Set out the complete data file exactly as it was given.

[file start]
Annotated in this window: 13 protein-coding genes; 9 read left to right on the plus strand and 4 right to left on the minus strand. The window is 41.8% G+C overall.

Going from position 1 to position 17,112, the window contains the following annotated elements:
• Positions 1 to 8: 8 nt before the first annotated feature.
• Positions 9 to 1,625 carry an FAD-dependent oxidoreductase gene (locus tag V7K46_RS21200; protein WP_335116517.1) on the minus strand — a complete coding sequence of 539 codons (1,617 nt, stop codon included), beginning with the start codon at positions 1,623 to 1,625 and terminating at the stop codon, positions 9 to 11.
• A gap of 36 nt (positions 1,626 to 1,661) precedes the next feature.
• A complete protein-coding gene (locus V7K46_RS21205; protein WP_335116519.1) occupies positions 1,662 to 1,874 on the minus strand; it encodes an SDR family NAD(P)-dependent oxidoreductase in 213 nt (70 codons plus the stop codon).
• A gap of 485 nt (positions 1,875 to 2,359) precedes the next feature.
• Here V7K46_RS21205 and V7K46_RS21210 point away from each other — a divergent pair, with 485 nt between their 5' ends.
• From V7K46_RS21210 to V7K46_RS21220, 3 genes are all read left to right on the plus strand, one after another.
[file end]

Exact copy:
Annotated in this window: 13 protein-coding genes; 9 read left to right on the plus strand and 4 right to left on the minus strand. The window is 41.8% G+C overall.

Going from position 1 to position 17,112, the window contains the following annotated elements:
• Positions 1 to 8: 8 nt before the first annotated feature.
• Positions 9 to 1,625 carry an FAD-dependent oxidoreductase gene (locus tag V7K46_RS21200; protein WP_335116517.1) on the minus strand — a complete coding sequence of 539 codons (1,617 nt, stop codon included), beginning with the start codon at positions 1,623 to 1,625 and terminating at the stop codon, positions 9 to 11.
• A gap of 36 nt (positions 1,626 to 1,661) precedes the next feature.
• A complete protein-coding gene (locus V7K46_RS21205; protein WP_335116519.1) occupies positions 1,662 to 1,874 on the minus strand; it encodes an SDR family NAD(P)-dependent oxidoreductase in 213 nt (70 codons plus the stop codon).
• A gap of 485 nt (positions 1,875 to 2,359) precedes the next feature.
• Here V7K46_RS21205 and V7K46_RS21210 point away from each other — a divergent pair, with 485 nt between their 5' ends.
• From V7K46_RS21210 to V7K46_RS21220, 3 genes are all read left to right on the plus strand, one after another.